The first Lens of the ICAR Framework is to look at the Incentives trade-off for the agent considering a choice between different behaviors. These are all the elements, Monetary and Non-Monetary that can be considered as Benefits or Costs.
In general, the Incentives form the most important determinant in whether an agent will do a behavior or not. Choice Architecture elements can change how these are perceived but only to an extent.
Marketing can change how people perceive prices as expensive or cheap, but a luxury sports car will nonetheless be too expensive for most people to buy, no matter the amount of marketing used to make it feel cheap.
Similarly, Choice Architecture elements can change the perceived difficulty of a behavior, but only to a point. Filling out a 100 questions online form will be perceived as much easier if you present questions one at a time and not all on one page. It doesn’t change the fact the vast majority of people will abandon filling up that form.
How to approach a rigorous Incentives analysis?
A good starting point to unearth the incentives at play in a situation is the Fogg Behavior Model which breaks out behaviors in terms of Motivation, Ability and Prompts. Motivation and Ability are incentives in the ICAR framework.
Ability items are really costs
The items below form part of the Ability element in the BJ Fogg model but they are really costs to might be present in a situation. Our goal in the ICAR framework is to identify which of these are present and to what extent:
- Time cost: time is always present as a cost, even if minimal.
- Physical effort: any physical effort is a cost.
- Cognitive effort: any cognitive effort is similarly a cost.
- Social deviance: a behavior that requires a deviation from the norms of the social group with which an agent identifies is a cost in terms of behavior. The analysis needs to identify which social group(s) are relevant and any social norm(s) that apply to the behavior, as well as the net effect if there are competing norms.
- Non-routine: change is always a cost, with again the extent of it the only element that is to be identified.
Many of these are of course encapsulated in the concept of Ease: how easy or difficult a behavior is to do. Ease is one of the most powerful non-monetary incentives available.
Motivation items can be seen as costs/benefits axes
BJ Fogg identifies the following as part his Motivation element:
- Pleasure/Pain: obvious incentives, comes in any domain (physical, emotional, etc.).
- Hope/Fear: any behavior creating one or the other will be more/less easy to have people follow.
- Social acceptance/Social rejection: if a change in behavioral orchestration creates potential for increased social acceptance or risks of social rejection, then it should be part of an incentives analysis.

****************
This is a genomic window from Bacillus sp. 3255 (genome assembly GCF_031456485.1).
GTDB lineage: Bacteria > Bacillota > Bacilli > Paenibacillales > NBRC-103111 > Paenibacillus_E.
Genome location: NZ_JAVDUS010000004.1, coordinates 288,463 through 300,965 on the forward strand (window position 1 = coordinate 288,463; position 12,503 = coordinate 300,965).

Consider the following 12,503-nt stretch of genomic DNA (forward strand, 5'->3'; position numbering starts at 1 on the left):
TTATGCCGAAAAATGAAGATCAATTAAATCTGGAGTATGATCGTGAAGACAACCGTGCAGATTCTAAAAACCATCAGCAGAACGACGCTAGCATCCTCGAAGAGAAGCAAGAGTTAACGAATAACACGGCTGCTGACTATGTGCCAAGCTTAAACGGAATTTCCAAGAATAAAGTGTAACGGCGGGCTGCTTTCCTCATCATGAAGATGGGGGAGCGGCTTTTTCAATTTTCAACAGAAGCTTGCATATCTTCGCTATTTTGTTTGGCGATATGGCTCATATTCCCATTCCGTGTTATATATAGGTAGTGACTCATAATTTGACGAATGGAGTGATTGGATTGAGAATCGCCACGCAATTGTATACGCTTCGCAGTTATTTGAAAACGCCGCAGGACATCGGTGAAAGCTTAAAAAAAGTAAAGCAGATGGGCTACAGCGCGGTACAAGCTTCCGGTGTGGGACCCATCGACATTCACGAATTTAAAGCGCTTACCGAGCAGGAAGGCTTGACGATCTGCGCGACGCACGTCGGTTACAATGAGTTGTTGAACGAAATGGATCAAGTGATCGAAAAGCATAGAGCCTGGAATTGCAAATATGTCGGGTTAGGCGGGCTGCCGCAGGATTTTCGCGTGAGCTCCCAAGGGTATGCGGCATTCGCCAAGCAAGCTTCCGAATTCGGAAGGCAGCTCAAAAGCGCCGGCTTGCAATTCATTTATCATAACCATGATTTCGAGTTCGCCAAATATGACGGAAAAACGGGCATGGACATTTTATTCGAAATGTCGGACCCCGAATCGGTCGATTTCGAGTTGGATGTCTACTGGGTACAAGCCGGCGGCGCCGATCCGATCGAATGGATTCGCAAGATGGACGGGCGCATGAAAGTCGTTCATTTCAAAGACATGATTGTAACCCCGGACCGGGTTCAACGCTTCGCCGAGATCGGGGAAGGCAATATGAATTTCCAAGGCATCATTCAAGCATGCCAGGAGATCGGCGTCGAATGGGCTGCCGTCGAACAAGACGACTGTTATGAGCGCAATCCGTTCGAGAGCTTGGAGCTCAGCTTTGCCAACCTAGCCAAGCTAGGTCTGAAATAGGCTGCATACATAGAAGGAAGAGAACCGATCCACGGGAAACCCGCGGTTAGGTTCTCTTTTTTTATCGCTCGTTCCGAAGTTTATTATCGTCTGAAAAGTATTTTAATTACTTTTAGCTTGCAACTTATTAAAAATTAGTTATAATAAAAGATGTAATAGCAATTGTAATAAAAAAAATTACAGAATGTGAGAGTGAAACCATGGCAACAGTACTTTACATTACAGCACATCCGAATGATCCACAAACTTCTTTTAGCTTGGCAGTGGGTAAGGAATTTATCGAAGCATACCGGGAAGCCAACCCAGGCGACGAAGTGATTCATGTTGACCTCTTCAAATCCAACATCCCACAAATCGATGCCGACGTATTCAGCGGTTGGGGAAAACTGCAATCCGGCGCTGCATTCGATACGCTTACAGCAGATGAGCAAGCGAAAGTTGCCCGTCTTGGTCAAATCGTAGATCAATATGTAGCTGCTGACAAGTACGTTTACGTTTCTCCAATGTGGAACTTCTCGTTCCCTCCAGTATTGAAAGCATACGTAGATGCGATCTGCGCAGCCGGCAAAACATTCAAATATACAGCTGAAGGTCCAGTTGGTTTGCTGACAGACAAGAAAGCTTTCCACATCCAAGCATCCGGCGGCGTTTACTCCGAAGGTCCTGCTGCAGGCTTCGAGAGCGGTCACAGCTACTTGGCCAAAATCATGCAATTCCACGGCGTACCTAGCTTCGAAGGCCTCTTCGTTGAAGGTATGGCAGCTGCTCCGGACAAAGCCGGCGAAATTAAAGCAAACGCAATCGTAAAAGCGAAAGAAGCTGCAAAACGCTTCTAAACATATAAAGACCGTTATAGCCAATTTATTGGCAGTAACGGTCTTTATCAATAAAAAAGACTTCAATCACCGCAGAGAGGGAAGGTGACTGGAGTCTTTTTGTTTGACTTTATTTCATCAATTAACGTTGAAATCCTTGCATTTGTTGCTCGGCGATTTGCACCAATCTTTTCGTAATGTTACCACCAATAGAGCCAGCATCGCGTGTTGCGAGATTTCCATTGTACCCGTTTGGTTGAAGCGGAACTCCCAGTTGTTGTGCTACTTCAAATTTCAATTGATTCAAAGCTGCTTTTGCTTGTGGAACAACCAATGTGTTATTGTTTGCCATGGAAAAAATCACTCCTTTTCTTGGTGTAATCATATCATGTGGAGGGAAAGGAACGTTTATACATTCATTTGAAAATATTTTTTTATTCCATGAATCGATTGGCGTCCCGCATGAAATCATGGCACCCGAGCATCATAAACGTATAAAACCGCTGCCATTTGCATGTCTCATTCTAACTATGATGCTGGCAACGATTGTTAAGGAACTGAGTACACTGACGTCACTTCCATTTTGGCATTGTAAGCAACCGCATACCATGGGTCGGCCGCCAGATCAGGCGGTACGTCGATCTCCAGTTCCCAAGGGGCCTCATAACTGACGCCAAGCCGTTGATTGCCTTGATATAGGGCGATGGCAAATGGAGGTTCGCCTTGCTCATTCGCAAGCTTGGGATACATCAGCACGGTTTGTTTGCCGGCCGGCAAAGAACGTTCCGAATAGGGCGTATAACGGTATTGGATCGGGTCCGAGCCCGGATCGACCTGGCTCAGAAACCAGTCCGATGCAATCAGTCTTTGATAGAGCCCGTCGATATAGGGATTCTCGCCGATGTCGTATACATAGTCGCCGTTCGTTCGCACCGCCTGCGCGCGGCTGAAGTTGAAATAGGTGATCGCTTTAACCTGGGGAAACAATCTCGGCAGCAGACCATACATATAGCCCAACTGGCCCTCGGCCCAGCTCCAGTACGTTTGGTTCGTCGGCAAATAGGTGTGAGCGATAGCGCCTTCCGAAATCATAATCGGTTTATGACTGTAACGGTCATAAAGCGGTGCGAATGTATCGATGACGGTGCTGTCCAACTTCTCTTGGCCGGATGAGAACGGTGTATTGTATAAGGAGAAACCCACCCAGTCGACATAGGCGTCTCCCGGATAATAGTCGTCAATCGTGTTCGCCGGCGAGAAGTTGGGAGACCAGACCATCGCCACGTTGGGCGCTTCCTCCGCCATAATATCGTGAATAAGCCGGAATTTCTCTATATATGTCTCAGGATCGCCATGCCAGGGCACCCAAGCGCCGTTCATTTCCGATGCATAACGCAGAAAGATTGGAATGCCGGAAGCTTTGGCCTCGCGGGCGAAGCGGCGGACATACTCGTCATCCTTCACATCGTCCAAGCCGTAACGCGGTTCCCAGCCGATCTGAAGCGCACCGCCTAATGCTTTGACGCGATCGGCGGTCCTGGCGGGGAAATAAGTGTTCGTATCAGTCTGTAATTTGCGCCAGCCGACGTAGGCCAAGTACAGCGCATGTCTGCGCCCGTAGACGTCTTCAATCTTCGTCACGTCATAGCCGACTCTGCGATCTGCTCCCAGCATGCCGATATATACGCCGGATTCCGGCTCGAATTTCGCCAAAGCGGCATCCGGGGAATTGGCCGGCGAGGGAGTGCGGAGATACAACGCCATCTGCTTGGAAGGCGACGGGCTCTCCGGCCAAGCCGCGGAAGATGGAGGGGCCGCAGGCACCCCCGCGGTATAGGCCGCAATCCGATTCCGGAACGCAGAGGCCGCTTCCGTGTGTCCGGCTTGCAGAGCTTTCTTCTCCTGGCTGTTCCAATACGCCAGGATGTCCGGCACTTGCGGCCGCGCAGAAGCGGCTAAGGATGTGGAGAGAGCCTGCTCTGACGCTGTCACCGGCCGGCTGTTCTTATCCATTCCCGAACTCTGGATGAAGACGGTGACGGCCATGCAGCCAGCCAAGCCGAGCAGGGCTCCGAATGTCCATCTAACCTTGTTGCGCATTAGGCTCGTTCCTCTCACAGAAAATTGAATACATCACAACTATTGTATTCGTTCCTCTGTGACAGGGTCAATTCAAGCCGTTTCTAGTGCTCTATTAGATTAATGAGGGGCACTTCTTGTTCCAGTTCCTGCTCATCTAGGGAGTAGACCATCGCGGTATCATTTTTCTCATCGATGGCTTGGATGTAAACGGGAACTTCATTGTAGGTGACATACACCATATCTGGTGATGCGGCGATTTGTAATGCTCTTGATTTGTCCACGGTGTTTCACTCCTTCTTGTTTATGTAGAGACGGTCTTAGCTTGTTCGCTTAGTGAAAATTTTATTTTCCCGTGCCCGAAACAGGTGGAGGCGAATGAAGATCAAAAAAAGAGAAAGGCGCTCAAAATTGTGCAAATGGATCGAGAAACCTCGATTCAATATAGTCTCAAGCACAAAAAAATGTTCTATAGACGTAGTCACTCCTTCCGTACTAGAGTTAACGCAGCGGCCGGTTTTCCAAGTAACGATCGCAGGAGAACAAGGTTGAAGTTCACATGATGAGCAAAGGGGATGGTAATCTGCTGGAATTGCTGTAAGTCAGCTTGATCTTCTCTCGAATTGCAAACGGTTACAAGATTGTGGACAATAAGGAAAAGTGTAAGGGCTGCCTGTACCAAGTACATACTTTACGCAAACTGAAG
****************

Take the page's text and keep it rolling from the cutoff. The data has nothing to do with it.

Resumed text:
Monetary costs and benefits
Of course, Monetary benefits and costs are an integral part of the analysis, if they are present.
Intermittent Variable Rewards
While this list isn’t exhaustive, intermittent variable rewards (i.e. lottery like rewards which provide benefits in a partially randomized way through a series of trials) are powerful enough to merit a special attention.
Please note such rewards can be non-monetary and the autoplay and smart suggestions that form part of our Netflix and Youtube experiences have been likened to such a lottery effect.
They can be very addictive and are also at play when we analyze the Repetition lens as they definitely encouraging multiple repetitions of the same behavior.
Incentive categories to distinguish
There are many ways to slice and dice Incentives but the following distinctions are key.
Monetary vs Non-Monetary
The Monetary elements are straightforward and form the easiest part of the Incentives equation to uncover. Prices paid when buying, income earned, etc
The Non-Monetary elements are much more delicate though the common ones are simple enough. It’s not possible to list them all here but using the
Real vs Perceived
The first distinction to make is between the “real” incentives of a situation and the “perceived” ones.
Real incentives are the elements that should objectively shape our behaviors. For example, the price paid for an item online is a real cost.
Perceived incentives are the incentives as they are perceived by an agent. These can match the real ones but most often they differ. In the example of the price above, we will perceive the price differently if it’s indicated as discounted, the value of such discount, how effective it is communicated, etc.
Costs and benefits are also perceived differently depending on the social groups the agent belongs to, etc.
The Choice Architecture lens can be particularly useful in changing the perceived Incentives.
Certain vs Uncertain
Some incentives will be certain, some uncertain. It’s important to identify the certainty since it has several implications. Among them, we’re reacting differently to uncertainty depending on whether an outcome is framed in terms of losses or gains.
Public vs Private
This distinction is intricately linked to social norms and groups. Some incentives will be public knowledge for everyone within a group. Think about groups within a workplace: salary increases are commonly viewed as benefits by every member of the groups.
Some incentives will be private knowledge though: promotions might not be seen as beneficial by everyone and some might even consider them a negative risk to be avoided.
Tools and Best Practices
If you want to get more details on some of the tools and best practices when it comes to analyzing Incentives, please see the Tools page!